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Cerebrospinal fluid penetration of very high-dose meropenem: a case report



Standard dosing of meropenem (2 g t.i.d.) produces CSF concentrations of only 1–2 mg/L which is inferior to the clinical breakpoint for most Gram-negative bacteria. There is therefore concern that dosing must be increased in order to achieve therapeutic CSF concentrations for bacteria with susceptibility close to clinical breakpoints. Yet, the effects of high-dose meropenem on CSF concentrations are not well described in literature. We therefore determined meropenem CSF-levels in a patient who was treated with 15 g/day of meropenem.

Case presentation

Our patient suffered from a brain trauma and an external ventricular drainage was implanted. Later, a carbapenemase-producing Acinetobacter baumannii (OXA-23, NDM-1) was isolated from blood cultures and CSF. The MIC for meropenem was > 32 mg/L (R), and we opted for a combination therapy of meropenem, colistin and fosfomycin. Meropenem was given at an unusual high-dose (15 g/day) with the aim of achieving high CSF concentrations. CSF concentrations peaked at 64 mg/L. Yet, the patient succumbed to an intracranial bleed into a preexisting cerebral contusion.


High-dose meropenem can achieve CSF levels largely superior to those achieved with commonly recommended dosing regimens. Though our patient succumbed to an intracranial bleed which could be regarded as a severe adverse event, we suggest that meropenem dosing can be increased when pathogens with increased MICs are found in the CSF. More in vivo data are however needed to determine the safety of high-dose meropenem.


Meropenem is a frequently used antimicrobial for post-neurosurgical meningitis/ventriculitis [1]. It has been shown to be clinically effective [1], but its penetration into the cerebrospinal fluid (CSF) is not well characterized. The median penetration rate ranges from 9 to 39% with high inter-individual variation [2, 3]. The efficacy of β-lactams such as meropenem depends on the percentage of the time that the unbound fraction remains above the minimum inhibitory concentration (MIC) of the microorganism. According to animal models the target for Gram-negative organisms in blood is 40–50% > fT > MIC [4] and an important determinant for patient outcome [5]. For CSF, the precise pharmacodynamic target is still subject of debate. For beta-lactam antibiotics, time above the minimal bactericidal concentration (t > MBC) possibly determines the rate of bactericidal activity in CSF, and a t > MBC for more than 50% of the dosing interval has been recommended [6]. Yet, no major distinction between MIC and MBC was found in several other studies [6,7,8], so it is open to debate if MIC or MBC need to be targeted. Meningeal inflammation facilitates the penetration of β-lactams into the CNS but most nosocomial CSF infections will only result in minimal-to-mild disturbances in the blood–CSF barrier [9].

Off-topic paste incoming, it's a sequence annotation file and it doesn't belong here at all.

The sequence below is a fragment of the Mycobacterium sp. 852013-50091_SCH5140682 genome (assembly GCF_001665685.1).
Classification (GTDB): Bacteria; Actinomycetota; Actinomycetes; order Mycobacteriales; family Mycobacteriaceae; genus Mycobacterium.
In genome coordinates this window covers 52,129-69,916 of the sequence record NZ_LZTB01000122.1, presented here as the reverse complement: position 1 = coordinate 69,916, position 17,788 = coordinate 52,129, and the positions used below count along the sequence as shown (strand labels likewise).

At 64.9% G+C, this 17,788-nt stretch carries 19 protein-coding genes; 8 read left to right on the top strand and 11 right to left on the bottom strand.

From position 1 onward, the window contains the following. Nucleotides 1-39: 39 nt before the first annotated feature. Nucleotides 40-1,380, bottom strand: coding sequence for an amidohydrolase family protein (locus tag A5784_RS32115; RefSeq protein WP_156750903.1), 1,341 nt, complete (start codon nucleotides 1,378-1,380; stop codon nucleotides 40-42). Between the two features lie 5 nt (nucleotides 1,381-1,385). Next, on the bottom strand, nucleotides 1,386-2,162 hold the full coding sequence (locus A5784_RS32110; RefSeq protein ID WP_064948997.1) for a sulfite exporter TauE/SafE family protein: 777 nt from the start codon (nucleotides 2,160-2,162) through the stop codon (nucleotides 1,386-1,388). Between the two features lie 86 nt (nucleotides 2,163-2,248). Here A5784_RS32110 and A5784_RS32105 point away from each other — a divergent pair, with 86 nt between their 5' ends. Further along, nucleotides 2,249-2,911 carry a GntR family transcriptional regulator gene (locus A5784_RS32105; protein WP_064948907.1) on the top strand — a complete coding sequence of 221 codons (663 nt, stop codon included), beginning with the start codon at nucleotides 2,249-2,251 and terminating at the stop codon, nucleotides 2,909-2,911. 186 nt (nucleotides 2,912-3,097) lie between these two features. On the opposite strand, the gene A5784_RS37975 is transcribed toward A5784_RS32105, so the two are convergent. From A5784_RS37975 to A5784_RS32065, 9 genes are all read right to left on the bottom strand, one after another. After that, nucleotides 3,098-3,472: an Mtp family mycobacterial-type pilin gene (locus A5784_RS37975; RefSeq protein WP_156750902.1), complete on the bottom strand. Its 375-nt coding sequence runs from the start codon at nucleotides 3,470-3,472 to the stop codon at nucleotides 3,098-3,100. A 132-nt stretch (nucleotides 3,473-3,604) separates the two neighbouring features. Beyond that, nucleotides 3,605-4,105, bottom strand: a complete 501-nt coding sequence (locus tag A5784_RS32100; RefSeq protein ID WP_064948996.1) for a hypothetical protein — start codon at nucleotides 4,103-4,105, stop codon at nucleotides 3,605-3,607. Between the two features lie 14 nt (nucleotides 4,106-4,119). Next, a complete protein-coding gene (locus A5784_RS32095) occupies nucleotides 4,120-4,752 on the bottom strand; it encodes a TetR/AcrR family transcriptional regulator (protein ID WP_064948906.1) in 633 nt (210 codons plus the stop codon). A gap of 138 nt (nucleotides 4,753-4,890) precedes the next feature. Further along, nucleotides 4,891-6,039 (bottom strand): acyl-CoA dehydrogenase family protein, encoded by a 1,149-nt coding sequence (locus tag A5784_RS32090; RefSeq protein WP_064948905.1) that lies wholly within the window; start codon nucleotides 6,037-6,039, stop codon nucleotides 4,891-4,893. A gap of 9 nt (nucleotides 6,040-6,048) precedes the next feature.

The usual regimen of 2 g meropenem every 8 h results in CSF concentrations of 1–2 mg/L which is lower than the clinical breakpoint for susceptibility for most Gram-negative organisms [10]. Therefore, this regimen might be inadequate for the treatment of CNS infections leading to prolonged courses of treatment as well as patient morbidity and/or mortality. Continuous infusion of β-lactams has also been applied to ensure adequate plasma concentrations [11]. However, data on the efficacy of this regimen in meningitis/ventriculitis are scarce. Measurement of meropenem CSF concentrations has been recommended to ensure clinical efficacy in critically ill patients [2], although CSF concentrations might not exactly mirror brain tissue concentrations. We report on a high-dose meropenem regimen in a patient with a carbapenem-resistant Acinetobacter baumannii brain abscess where relevant CSF concentrations could be attained with very high-dose meropenem. To our knowledge, this is the first report on meropenem CSF concentration with such a high-dose regimen.

Case presentation

Our patient developed an intracranial abscess after placement of an external ventricular drain because of a severe brain trauma. CSF results are given in Table 1.

Table 1 CSF-results during days 1–33

A carbapenemase-producing A. baumannii (OXA-23, NDM-1) was isolated from blood cultures and CSF. The MIC for meropenem was determined using a gradient test (MIC-test strip®, Liofilochem, Roseto degli Abruzzi, Italy) and for colistin via commercial broth microdilution (Micronaut-S®, Merlin Diagnostika, Bornheim-Hersel, Germany). European Committee on Antimicrobial Susceptibility Testing (EUCAST) breakpoints were applied. The MIC for meropenem was > 32 mg/L (R) and for colistin ≤ 1 mg/L (S). Colistin, fosfomycin and meropenem were given because clinical data point to improved outcomes even in carbapenem-resistant A. baumannii infections using combination therapy [12]. Meropenem was commenced with 2 g every 6 h, and then increased initially to 10 g/day and then to 15 g/day in doses of 2 g given over 3 h with a single dose of 1 g/3 h once daily, therefore allowing continuous meropenem infusion avoiding high peaks and low troughs. Meropenem concentrations in plasma and CSF were determined once daily during a 2 g dosing interval by HPLC–UV detection (Fig. 1). The liquid chromatographic system (Agilent 1200) consisted of an HPLC quaternary pump, a thermostated oven, a thermostated autosampler, and an UV-diode array detector. Separation was achieved at 45 °C utilizing a Waters X-Bridge analytical column (C18; 4.6 × 100 mm, 3.5 µm). The mobile phase consisted of 20 mM potassium dihydrogen phosphate pH 2.6 (mobile phase A) and 20 mM potassium dihydrogen phosphate pH 2.6 in 50% acetonitrile (mobile phase B). Flow rate was 1.5 mL/min and injection volume was 10 µL. The autosampler temperature was kept at + 4 °C. UV-absorbance was monitored at 300 nm. The gradient started at 12% B and increased to 17% B over 5 min and then to 50% B over 3 min. After a washing step at 95% B for 0.5 min the column was re-equilibrated at 12% B for 3 min. Data analysis was performed using Agilent ChemStation software. Proteins were precipitated by adding 400 µL Internal Standard solution (40 mg/L cefotaxime in acetonitrile) to 200 µL serum. After vortexing precipitated proteins were separated by centrifugation. The supernatant was mixed with 3 mL of dichloromethane, vigorously vortexed and centrifuged. An aliquot of the upper aqueous phase was transferred to an autosampler vial for chromatographic analysis.